Hungry for success

Saturday 21 March 2015, Filed in: General

Elite endurance athlete, Dom Irvine gives us more insight into his LEJOG record breaking attempt.

"You’re too heavy.” There was no pulling the punches, it was delivered straight between the eyes. The message was clear - lose some weight. Such are the joys of having a sports coach. We were discussing how I could go faster and his message was get lighter. Everything is relative, you’ll know if you’ve read any of the previous articles that in my spare time, I’m what the cycling fraternity call an ultra-distance cyclist (i.e. riding hundreds of miles without stopping), and specifically, a tandem rider. Instead of the 10% - 11% body fat I have currently, my coach suggested 7% or 8% would be better.

Time for another expert in my life. This time a nutritionist, Renee McGregor at the University of Bath, who, as it turns out is an ultra distance runner. Within a few minutes, Rennee had nailed the problem. As a vegetarian, my sources of protein inevitably came with too many carbs and hence even though I trained a stupid number of hours a week I was probably still consuming too many carbs and not enough protein. After some uncomfortable analysis on the rest of my diet I left with a sheaf of papers prescribing my intake (or lack off) for the next few weeks.

Lesson to self. Never let several experts start talking to each other. I once introduced the physio I was working with to my coach after a car turning right knocked me off my bike and I was trying to work out what I could or could not do in training. Between them they decided the pain I was experiencing was not relevant to the training and carried on scheduling a heavy training load. So much for sympathy.

This time, Renee and my coach hatched up a plan to ‘help me’ lose weight by scheduling some low intensity fasted rides. This translates into get up at 5am, ride for 2.5 hours at an effort where one is slightly out of breath the whole time. Do this without eating anything before or during the ride. And then a small breakfast. If that’s not enough, have lunch, but then don’t eat anything until after you have repeated the same ride in the evening. I have never visualised as much about slices of toast and jam, or a massive bowl of porridge in my life.

On longer rides, there is no getting away from the need to eat regularly in order to keep going. We’re just back from two non-stop long training rides of 335 miles and 270 miles during which we were nibbling every half hour. Over 20+ hours of continuous riding, that’s a lot of grub. But then we have also burnt over 10,000 calories in just the one ride. What has been particularly exciting working with Renee is the discovery of...wait for it...proper food. You’ll have seen in the shops the overpriced sports energy bars or the tubes of what can best be described as gloop. Invariably they have on them words such as ‘max’, ‘power’, ‘burst’ or some such other extreme descriptor. I’ve been a sucker for some of those products (you can’t beat a bit of pseudo science language). After hours of riding, the taste of these products palls. I was expecting Renee to advocate consuming a whole range of these sports products on the longer rides, but no, instead, my saddlebag is filled with chunks of fruit cake, sandwiches with cheese, or peanut butter and just occasionally a handful of sweets. I have also discovered chocolate coated brazil nuts that slip down a treat mid way into a long ride.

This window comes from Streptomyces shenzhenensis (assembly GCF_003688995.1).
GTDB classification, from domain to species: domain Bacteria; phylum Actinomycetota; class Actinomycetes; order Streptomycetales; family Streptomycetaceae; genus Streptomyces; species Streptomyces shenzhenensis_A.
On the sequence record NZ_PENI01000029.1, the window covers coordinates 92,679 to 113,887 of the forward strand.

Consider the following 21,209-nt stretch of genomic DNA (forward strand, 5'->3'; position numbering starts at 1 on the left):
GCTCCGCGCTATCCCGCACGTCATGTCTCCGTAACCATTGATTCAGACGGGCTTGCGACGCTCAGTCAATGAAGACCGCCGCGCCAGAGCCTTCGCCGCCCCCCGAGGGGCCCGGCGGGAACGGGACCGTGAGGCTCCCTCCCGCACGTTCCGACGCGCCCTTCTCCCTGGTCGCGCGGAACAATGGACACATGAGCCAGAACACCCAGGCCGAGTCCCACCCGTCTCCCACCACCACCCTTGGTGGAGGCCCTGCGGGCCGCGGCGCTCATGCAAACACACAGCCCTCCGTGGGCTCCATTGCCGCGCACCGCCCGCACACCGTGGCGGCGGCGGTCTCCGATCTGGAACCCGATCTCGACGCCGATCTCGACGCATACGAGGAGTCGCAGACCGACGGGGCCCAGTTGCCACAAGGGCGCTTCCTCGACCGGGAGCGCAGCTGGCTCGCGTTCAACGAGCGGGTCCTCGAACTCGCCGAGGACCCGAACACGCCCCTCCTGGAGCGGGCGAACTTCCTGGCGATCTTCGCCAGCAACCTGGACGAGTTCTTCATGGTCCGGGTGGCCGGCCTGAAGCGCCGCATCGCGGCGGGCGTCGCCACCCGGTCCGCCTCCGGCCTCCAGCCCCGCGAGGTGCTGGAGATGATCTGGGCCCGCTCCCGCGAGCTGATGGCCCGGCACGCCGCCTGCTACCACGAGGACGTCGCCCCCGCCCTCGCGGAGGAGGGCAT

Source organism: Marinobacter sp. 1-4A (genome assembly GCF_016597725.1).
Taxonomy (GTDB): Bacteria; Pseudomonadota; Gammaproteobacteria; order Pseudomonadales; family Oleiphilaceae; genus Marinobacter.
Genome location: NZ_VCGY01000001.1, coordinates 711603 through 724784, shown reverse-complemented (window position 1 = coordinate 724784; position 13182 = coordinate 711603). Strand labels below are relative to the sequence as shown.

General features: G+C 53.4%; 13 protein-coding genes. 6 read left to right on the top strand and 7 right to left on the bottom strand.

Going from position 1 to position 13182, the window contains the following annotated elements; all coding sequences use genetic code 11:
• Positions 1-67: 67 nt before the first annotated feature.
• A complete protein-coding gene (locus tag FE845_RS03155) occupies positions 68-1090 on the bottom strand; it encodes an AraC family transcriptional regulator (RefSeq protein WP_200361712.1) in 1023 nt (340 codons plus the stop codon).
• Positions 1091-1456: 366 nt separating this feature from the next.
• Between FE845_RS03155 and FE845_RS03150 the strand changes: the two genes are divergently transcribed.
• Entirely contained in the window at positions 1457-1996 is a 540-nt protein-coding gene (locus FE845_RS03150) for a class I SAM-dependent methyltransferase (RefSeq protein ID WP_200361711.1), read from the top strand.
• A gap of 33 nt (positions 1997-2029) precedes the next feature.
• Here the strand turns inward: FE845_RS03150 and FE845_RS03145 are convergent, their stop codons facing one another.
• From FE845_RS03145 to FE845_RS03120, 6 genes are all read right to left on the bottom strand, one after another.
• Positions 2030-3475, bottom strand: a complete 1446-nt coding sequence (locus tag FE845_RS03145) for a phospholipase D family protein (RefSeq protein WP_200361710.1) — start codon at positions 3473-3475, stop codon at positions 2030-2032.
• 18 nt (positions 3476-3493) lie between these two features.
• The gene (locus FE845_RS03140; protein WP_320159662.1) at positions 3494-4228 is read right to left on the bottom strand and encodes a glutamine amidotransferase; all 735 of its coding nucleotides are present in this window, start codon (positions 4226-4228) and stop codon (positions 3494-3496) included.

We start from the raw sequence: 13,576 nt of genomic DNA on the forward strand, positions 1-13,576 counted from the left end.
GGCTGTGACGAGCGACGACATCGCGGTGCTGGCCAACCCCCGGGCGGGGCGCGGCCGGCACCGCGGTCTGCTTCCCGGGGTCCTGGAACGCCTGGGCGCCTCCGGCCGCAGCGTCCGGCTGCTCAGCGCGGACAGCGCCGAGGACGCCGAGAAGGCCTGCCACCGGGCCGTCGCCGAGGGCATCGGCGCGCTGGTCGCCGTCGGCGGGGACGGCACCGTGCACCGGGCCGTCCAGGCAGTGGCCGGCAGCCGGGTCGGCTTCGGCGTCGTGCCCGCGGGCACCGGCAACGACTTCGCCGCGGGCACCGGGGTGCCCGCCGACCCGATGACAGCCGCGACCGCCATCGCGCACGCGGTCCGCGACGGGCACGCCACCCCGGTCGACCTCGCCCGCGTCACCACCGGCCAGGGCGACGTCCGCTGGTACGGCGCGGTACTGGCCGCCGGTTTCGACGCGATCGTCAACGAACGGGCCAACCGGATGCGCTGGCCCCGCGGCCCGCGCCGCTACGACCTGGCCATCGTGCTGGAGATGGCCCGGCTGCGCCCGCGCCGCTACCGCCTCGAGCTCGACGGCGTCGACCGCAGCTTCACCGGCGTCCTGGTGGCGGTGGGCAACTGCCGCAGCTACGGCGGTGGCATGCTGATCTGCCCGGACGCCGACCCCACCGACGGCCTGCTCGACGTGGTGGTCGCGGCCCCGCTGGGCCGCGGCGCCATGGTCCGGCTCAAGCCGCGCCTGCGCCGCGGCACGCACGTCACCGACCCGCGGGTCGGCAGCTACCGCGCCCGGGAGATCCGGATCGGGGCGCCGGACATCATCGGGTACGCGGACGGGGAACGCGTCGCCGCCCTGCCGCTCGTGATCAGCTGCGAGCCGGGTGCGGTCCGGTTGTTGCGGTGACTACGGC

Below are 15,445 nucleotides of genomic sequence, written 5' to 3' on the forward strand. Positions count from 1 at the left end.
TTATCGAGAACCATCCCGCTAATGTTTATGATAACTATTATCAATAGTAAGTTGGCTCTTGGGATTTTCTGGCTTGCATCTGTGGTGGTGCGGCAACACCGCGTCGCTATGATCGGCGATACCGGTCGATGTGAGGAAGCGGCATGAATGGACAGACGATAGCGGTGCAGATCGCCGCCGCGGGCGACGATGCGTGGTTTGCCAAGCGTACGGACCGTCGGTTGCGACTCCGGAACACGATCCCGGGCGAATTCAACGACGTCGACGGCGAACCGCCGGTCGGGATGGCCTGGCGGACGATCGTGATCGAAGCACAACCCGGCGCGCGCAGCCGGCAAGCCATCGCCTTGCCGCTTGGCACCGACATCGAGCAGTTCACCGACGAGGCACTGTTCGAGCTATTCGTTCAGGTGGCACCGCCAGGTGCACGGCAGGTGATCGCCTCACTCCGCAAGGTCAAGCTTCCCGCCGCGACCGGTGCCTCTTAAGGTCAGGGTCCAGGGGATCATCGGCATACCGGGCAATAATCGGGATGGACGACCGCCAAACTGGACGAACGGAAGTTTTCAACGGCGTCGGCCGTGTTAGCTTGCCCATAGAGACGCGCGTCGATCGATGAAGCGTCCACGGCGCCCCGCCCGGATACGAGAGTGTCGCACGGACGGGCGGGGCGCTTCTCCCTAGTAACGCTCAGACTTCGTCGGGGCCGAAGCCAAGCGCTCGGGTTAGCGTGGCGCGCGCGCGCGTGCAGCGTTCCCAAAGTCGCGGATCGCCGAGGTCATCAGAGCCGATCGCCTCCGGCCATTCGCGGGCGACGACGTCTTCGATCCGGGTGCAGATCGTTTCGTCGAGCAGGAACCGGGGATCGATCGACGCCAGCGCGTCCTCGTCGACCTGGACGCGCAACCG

Whilst the fasted rides have been tough, following the overall plan has been a revelation as performance has gone up, weight and body fat down. The frustration is having ridden for so many years on what has been an ineffective diet I am left wondering how much better I might have done had I got the nutrition better sorted. And whilst my hunger during the fasted rides is almost as great as my hunger for better performance on the bike, I am so glad that the secret of success has turned out to be ‘eat proper food’.

Postscript: If you see a pair of cyclists looking longingly into a Bakers window, tap them on your shoulder and just say ‘...on yer bike’. We’ll know what you mean. Even with the best paid plans, the smell of freshly baked goods can be just too overwhelming. Please don’t taunt us with a warmed croissant, we’re likely to chew your arm off.


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